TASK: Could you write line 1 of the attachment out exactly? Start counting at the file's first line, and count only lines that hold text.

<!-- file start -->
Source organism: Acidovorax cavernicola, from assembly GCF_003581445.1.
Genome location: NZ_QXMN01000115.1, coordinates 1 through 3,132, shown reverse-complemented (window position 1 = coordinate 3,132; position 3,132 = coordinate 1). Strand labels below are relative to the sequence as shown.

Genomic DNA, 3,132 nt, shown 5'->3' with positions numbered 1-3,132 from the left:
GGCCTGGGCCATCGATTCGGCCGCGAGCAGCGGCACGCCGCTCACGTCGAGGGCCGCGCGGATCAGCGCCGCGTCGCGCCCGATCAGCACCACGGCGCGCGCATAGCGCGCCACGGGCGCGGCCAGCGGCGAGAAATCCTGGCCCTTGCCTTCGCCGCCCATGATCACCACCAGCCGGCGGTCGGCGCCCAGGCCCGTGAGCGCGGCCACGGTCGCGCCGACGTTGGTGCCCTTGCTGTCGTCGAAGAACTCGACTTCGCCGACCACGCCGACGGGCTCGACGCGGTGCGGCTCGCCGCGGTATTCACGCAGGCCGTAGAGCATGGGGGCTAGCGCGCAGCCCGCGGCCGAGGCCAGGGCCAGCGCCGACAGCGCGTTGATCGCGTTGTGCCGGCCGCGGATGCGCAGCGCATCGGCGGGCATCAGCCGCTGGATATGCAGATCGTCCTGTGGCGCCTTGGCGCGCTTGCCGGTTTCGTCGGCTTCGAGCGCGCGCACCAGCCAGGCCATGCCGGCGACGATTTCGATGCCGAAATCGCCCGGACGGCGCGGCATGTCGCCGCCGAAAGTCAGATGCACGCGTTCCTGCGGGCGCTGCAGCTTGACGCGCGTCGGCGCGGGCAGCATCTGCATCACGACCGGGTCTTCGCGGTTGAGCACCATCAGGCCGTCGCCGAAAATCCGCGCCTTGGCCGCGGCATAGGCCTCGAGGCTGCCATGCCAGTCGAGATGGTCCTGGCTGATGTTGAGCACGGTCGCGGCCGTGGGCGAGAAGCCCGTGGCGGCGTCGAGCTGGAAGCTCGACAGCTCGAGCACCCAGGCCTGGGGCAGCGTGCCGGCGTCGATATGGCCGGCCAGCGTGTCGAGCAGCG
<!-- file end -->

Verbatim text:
Source organism: Acidovorax cavernicola, from assembly GCF_003581445.1.